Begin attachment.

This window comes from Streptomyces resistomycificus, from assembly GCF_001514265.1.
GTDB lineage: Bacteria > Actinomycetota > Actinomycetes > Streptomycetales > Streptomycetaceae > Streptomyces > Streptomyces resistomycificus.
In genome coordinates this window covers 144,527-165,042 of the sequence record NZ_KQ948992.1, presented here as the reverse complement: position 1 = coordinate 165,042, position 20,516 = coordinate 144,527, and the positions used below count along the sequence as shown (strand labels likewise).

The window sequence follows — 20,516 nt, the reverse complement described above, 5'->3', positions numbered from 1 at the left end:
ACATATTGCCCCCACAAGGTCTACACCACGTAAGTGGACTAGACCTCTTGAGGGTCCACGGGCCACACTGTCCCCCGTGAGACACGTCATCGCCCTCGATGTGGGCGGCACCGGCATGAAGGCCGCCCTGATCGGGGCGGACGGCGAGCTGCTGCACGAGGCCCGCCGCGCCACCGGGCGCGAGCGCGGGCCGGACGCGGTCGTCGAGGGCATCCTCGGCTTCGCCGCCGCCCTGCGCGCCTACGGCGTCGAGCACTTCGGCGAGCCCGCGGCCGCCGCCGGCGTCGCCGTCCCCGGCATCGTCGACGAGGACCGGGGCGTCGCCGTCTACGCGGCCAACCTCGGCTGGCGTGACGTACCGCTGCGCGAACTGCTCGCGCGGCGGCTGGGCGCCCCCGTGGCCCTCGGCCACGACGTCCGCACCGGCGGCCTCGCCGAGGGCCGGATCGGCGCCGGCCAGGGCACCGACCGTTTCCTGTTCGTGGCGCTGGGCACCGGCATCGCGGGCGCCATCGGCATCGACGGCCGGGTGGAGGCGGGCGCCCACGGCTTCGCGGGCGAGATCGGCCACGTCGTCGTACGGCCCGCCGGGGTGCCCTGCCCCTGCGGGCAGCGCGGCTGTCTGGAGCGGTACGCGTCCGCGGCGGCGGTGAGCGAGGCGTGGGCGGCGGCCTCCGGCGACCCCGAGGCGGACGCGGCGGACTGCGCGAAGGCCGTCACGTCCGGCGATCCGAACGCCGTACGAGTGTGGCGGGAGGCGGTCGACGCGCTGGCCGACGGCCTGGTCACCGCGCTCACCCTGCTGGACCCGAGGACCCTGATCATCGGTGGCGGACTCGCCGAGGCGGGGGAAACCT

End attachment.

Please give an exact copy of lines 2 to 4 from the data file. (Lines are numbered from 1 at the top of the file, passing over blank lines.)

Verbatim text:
GTDB lineage: Bacteria > Actinomycetota > Actinomycetes > Streptomycetales > Streptomycetaceae > Streptomyces > Streptomyces resistomycificus.
In genome coordinates this window covers 144,527-165,042 of the sequence record NZ_KQ948992.1, presented here as the reverse complement: position 1 = coordinate 165,042, position 20,516 = coordinate 144,527, and the positions used below count along the sequence as shown (strand labels likewise).

The window sequence follows — 20,516 nt, the reverse complement described above, 5'->3', positions numbered from 1 at the left end: